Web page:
Check out our latest blog post: Vital Signs Measure Staff Engagement

Impact of a Voice on Hand Hygiene

By Chris Hermann

When a busy healthcare provider forgets to clean their hands, a human voice does the best job of reminding them to do so. Want evidence? We’ve got it.

Within our patent-pending process, the single biggest driver of hand hygiene performance is our Real-Time Voice Reminder™, which reminds clinicians to “Please sanitize” when they forget. (Or, when they’re exiting a C. diff room – and depending on hospital protocol – it can say “Soap and water only.”)

Across our hospital customers, once the voice reminder is turned on, hand hygiene performance more than doubles on average. When we first install our system, we do it with the voice off to allow us to collect data which in turn is used to customize our sensors to each individual unit or room. This also allows us to get a very accurate baseline of the hospital’s hand hygiene performance. As seen in the chart below, we took performance data from several of our hospitals and normalized it to this baseline (dark gray bar). After we turn the voice reminder on, hand hygiene statistically more than doubles, with some hospitals even tripling their hand hygiene rates.

Impact of Voice on Hand Hygiene

We have had hospitals turn the voice reminder off due to a research study or to upgrade sensors. Within six weeks of the voice being turned off, hand hygiene performance drops back to this baseline in every case. We have seen numerous times that hand hygiene performance isn’t sustainable without that in-the-moment reminder every time it’s needed. This is largely because providers are very busy and typically don’t realize the times that they forget to perform hand hygiene. (Read more in They Think They’re Cleaning Their Hands…They’re Wrong.)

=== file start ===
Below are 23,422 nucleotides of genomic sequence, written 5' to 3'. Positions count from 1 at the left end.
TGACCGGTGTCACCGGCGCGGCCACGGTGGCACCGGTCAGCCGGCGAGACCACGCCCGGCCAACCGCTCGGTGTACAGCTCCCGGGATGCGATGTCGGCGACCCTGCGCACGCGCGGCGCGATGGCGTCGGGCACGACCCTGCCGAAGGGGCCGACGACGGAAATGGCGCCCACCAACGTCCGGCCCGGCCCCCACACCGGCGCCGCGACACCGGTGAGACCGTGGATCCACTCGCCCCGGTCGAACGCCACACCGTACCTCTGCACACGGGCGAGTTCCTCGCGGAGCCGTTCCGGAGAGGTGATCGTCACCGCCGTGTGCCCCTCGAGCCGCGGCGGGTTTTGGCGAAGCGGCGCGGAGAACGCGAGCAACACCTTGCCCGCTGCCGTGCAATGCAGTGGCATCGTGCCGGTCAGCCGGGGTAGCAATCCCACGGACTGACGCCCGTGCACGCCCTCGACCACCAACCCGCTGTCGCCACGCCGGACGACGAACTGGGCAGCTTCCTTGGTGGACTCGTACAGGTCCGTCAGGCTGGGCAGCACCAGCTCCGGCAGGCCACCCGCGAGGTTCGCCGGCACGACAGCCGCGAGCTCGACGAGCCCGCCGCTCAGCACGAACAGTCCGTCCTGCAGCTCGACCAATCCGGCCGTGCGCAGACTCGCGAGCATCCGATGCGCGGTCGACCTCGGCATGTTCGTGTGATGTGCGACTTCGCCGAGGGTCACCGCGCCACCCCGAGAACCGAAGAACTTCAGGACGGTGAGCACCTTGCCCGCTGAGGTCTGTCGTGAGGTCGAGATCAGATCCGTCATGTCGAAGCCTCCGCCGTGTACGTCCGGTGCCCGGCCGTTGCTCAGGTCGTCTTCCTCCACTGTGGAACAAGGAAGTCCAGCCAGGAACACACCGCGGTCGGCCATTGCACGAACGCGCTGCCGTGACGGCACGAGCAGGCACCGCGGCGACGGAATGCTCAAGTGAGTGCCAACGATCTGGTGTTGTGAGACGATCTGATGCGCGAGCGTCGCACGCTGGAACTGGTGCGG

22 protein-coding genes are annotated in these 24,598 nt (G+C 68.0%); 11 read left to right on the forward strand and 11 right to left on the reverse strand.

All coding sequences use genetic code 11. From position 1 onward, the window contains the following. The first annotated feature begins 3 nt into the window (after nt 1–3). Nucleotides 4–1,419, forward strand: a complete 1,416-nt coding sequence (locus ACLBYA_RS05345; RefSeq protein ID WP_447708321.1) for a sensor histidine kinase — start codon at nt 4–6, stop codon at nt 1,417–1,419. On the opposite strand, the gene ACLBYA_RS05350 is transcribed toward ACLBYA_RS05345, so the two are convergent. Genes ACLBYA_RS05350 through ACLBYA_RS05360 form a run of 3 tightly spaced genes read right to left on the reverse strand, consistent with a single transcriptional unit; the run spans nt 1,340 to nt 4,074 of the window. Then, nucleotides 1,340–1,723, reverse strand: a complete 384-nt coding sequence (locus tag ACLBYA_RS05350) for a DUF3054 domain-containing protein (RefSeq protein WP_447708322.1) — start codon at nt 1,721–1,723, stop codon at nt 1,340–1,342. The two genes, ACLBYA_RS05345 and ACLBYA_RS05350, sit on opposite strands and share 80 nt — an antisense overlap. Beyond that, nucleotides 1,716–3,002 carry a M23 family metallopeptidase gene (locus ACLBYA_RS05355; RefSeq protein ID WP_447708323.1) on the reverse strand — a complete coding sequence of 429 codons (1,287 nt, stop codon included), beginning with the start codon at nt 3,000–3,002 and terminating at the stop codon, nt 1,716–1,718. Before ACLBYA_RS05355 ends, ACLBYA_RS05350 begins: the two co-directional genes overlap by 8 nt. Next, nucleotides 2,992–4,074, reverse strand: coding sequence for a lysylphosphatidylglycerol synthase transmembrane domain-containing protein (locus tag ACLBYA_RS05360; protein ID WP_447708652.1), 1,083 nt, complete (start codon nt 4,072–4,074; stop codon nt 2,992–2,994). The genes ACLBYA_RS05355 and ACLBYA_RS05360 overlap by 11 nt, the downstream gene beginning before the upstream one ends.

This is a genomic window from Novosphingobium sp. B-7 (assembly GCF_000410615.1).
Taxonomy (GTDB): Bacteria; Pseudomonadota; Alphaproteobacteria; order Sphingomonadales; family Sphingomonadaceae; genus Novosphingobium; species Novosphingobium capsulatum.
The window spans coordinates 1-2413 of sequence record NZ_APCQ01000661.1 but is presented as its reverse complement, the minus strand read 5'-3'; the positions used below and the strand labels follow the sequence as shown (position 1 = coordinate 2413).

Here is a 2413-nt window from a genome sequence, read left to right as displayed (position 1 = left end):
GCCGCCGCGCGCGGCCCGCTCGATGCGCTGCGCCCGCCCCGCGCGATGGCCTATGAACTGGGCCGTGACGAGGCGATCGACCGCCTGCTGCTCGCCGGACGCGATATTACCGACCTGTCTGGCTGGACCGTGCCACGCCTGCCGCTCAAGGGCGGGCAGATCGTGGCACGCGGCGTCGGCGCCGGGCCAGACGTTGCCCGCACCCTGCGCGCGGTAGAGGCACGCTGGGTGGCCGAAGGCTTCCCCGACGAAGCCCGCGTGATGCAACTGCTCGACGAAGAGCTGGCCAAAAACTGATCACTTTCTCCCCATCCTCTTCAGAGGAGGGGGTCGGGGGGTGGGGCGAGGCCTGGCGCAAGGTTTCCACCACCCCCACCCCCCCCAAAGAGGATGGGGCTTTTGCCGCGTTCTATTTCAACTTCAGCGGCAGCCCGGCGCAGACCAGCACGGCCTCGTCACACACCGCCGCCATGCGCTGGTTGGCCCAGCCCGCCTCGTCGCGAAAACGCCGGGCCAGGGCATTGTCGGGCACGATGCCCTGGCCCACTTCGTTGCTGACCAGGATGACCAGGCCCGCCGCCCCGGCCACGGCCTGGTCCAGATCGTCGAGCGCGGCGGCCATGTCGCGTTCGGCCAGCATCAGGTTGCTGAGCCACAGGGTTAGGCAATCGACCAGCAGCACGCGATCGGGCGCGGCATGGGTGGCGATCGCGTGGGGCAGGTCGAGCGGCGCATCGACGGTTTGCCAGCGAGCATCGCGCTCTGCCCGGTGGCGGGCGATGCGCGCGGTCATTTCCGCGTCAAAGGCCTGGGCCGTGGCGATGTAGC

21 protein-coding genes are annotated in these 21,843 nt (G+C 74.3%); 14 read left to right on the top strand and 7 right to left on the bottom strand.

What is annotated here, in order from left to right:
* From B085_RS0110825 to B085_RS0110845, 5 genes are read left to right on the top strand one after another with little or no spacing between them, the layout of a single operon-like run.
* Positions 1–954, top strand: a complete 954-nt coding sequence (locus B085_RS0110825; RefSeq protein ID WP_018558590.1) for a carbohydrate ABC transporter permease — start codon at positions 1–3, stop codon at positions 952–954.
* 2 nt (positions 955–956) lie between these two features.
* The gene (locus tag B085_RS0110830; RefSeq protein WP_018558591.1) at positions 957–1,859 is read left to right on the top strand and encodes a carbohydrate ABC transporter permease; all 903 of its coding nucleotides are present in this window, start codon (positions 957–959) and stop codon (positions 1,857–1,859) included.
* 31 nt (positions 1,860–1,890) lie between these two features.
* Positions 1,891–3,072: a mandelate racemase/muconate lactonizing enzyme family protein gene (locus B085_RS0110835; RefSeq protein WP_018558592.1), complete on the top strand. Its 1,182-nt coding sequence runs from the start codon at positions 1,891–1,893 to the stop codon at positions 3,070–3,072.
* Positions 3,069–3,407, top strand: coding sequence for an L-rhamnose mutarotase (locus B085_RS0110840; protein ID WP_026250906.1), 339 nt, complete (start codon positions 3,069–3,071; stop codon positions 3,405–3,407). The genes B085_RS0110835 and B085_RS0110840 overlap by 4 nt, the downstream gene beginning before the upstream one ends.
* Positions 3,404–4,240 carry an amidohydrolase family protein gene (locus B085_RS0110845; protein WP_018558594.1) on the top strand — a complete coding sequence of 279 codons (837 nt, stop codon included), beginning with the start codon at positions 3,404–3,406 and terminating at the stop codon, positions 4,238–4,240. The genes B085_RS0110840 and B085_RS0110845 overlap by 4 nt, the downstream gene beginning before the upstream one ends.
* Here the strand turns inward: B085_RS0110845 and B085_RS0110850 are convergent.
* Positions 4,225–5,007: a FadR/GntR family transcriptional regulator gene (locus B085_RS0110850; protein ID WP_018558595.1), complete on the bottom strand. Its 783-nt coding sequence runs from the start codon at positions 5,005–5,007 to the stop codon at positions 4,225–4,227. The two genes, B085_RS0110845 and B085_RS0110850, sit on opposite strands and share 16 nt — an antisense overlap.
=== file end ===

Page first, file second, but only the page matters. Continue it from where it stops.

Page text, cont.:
Fortunately, when we turn the voice back on again, hand hygiene performance returns to the previous level within six weeks. There’s a direct correlation between the voice reminder and hand hygiene.

But…the point of hand hygiene, of course, is to prevent healthcare-associated infections (HAIs). Does the voice also correlate with reduced HAIs? We’ll cover this topic next week.

Our system has reduced HAIs by an average of over 60% for our 10 most recent, consecutive installations. If you’d like to learn more, download our free white paper now. Or contact us so we can discuss your hospital’s specific needs.

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